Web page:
Wednesday, May 19, 2010

Are We Having Fun Yet?

So, here’s my latest confession: I am not good at fun. Really. I’m great at work- any kind, all kinds. I practically run toward those situations (inner or outer) that have any kind of roll-up-you-sleeves-and-get-in-there requirement. But I'm not good at fun- at hanging out without any kind of plan or agenda or meaningful conversation. I get testy when people (usually those close to me) tell me I “should just relax.” Attending a workshop years ago, I felt my anxiety rise when directed to spend an evening “just playing” with movement. (Had I been told to dance I would have been fine, but the “p” word put me off.) Recently someone sent me an email suggesting that developing hobbies would be a good way to deal with the stress of my current marital break-up. I bristled. I don’t do hobbies.

There are of course, lots of reasons for all of this, and it’s hard to separate nature from nurture in my family background. We were the poster children for the Protestant Work Ethic. To this day my parents, now in their seventies, love to put in a full day of rigorous work around the house. Once, when I was imploring my father to slow down a little, he told me he would rather wear out than rust out. When I was a child we spent our holidays camping at provincial parks in Ontario. My mother brought along a child-sized gardening kit (small, so it could be packed easily) so she could rake-up the leaves and twigs and other “debris” around the campsite. My father wasn't really happy until he’d split a cord of wood for our use and left a neat stack for the campers who came after us. They both just shook their heads at a fellow camper who built a fire with gasoline soaked twigs and proceeded to sit in his lawn chair and used the toe of his boot to gradually push the end of a whole uncut log into the flames.

You can see how my work and play wires might have gotten crossed. Along with this, my basic personality was (and remains) pretty serious. Even as a child, I liked serious questions, serious dilemmas, serious efforts. There is of course an upside to this: much of what I do for work (writing, reading, studying, group facilitation, counselling and spiritual direction etc.) is truly what I enjoy. My work, in some ways is my fun. Given my upbringing and personality, choosing work I enjoy may have been a pre-emptive (albeit largely unconscious) move to ensure I'd have some fun.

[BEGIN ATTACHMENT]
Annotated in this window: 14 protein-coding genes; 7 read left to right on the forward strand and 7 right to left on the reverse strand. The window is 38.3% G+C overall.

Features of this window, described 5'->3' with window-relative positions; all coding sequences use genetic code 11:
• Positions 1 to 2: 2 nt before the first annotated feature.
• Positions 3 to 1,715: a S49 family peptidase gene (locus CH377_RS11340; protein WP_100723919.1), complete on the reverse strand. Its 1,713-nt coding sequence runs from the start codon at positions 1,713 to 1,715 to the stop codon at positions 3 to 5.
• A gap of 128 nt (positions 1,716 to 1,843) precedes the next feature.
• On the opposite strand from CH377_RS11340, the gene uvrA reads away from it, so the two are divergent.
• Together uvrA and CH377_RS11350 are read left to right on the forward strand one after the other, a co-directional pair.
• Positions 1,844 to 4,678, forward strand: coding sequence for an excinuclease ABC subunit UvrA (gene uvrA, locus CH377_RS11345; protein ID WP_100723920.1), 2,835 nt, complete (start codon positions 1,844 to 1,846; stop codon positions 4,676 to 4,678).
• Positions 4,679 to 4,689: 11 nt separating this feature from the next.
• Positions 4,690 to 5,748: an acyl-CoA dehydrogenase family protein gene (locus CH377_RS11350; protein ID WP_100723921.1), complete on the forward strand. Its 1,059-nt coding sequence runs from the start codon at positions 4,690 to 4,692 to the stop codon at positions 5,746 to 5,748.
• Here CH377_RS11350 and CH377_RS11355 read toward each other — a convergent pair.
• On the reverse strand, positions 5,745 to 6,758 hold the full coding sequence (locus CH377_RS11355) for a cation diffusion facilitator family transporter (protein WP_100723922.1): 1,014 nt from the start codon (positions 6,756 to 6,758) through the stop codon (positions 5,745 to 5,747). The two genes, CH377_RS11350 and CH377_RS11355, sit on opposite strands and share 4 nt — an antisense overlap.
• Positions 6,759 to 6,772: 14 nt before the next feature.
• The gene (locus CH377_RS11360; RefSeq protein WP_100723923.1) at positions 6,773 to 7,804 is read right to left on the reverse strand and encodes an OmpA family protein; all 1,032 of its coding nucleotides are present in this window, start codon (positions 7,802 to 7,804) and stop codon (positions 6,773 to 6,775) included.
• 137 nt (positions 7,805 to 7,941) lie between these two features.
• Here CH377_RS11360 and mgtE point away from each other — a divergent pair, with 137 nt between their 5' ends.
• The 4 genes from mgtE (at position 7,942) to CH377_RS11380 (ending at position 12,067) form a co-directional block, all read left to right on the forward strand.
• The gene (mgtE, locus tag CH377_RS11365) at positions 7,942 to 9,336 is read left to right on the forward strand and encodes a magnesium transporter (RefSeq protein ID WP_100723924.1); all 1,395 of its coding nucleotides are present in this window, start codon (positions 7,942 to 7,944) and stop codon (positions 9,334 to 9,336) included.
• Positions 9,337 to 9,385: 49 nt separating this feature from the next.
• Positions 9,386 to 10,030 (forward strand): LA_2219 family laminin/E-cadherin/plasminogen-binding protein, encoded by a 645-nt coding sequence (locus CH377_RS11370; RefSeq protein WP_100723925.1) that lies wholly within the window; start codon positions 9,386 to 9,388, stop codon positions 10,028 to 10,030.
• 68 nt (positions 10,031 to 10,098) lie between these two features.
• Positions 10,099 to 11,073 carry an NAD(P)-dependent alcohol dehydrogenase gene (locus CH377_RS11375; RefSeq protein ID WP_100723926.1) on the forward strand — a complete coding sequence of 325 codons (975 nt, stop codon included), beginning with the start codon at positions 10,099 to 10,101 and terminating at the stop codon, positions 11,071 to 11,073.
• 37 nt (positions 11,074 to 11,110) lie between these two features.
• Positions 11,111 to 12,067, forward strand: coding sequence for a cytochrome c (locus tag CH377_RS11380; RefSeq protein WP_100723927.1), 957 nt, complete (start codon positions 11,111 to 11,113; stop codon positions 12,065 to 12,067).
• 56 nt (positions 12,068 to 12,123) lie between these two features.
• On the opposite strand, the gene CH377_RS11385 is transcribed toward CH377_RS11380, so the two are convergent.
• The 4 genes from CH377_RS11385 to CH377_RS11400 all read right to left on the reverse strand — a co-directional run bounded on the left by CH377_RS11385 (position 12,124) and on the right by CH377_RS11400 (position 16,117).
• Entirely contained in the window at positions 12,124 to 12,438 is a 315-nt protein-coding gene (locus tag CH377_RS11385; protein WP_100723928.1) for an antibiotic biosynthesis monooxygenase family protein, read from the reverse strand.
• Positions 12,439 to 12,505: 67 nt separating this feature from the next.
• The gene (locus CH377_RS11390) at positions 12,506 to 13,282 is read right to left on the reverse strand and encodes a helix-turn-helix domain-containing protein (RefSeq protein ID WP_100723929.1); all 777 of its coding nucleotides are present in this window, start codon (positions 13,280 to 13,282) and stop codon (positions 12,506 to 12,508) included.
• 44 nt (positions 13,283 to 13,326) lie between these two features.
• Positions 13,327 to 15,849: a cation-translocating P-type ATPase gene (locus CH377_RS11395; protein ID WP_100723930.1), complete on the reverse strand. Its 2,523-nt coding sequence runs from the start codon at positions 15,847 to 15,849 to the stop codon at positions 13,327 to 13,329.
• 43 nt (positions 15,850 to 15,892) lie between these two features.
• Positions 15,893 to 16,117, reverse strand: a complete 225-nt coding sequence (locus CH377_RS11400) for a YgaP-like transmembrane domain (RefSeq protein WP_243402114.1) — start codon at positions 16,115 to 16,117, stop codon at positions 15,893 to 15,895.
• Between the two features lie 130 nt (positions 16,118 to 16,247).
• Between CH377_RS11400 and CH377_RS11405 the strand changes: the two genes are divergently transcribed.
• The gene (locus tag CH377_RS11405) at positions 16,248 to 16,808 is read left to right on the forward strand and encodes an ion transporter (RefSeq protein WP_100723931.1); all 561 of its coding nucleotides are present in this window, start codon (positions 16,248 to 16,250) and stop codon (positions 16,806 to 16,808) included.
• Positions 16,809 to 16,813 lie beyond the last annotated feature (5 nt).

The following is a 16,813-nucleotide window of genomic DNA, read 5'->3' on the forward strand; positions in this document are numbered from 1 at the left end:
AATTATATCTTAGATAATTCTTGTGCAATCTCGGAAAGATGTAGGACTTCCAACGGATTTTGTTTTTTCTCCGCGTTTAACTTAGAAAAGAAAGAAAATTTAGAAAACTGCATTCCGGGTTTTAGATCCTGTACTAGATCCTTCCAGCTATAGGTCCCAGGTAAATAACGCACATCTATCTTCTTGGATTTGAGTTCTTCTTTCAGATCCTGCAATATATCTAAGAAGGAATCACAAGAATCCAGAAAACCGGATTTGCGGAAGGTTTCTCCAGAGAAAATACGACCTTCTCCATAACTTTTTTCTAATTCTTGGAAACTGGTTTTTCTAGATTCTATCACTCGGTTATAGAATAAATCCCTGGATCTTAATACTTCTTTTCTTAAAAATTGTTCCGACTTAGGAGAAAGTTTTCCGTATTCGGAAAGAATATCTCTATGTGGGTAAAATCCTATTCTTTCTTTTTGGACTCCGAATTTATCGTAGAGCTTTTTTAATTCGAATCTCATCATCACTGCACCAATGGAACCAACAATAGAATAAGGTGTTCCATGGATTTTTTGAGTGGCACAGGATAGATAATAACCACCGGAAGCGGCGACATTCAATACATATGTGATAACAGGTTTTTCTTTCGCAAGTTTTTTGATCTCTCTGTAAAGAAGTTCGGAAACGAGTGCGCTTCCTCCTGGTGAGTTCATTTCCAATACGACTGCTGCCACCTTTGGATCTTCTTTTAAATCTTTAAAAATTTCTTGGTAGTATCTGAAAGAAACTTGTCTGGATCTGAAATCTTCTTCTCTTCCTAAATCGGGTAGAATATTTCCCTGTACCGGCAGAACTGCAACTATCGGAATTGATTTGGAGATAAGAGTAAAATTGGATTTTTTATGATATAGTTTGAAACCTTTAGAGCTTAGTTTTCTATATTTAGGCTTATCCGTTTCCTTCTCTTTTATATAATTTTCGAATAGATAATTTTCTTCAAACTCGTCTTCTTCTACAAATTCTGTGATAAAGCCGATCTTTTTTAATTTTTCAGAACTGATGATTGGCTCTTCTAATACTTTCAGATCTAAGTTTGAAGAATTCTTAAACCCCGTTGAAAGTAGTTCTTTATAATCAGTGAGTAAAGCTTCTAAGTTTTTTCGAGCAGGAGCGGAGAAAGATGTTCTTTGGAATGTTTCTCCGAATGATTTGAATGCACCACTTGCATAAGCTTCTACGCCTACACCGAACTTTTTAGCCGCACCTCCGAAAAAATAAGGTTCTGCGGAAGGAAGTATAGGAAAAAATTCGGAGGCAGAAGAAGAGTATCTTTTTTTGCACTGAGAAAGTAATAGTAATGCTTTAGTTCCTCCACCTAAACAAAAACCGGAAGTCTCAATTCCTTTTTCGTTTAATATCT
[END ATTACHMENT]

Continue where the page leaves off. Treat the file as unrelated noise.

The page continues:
But there’s a downside to this also. If you turn everything you enjoy into work you can become good at, offer to the world and maybe even get paid for, you can end up always working. So, while lots of folks have to ask themselves what they would love to do if they could get paid for what they love to do, I need to ask: what do I enjoy that has absolutely no chance of being shaped into meaningful or income-producing work?

At this point it's a very short list. Recently my sons introduced me to the computer game Rock Band- the Beatles version (since, as they put it- the songs, like me, are “old” so I know them.) Now playing computer game drums, guitar or singing with two people you love and enjoy (one of whom has absolutely no sense of rhythm) can be a lot of fun. As I sing “Hard Day’s Night” or miss a beat on the drums for “Yellow Submarine” it’s impossible not to laugh. Fun- pure enjoyment with no other redeeming features, no prospects of being turned into meaningful-contribution-to-the-world work.

Why am I concerned with learning to have fun? Because life is too short to always be working, even if your work is enjoyable. Because the human mind, heart, body and spirit needs fun, needs some silly time if it is to truly rest, rejuvenate and regain perspective on what matters. Silliness heals. Play protects us from taking ourselves too seriously. Of course, knowing this, I am tempted to say I am working on having fun, learning how to play, and practicing silliness. Maybe I could teach a workshop on silliness!

Sigh. Old habits die hard.

Wednesday, May 12, 2010

Not Taking Things Personally

Sometimes, the hardest and wisest thing to do when someone is behaving badly or taking actions that affect us adversely is not to take their behaviour personally.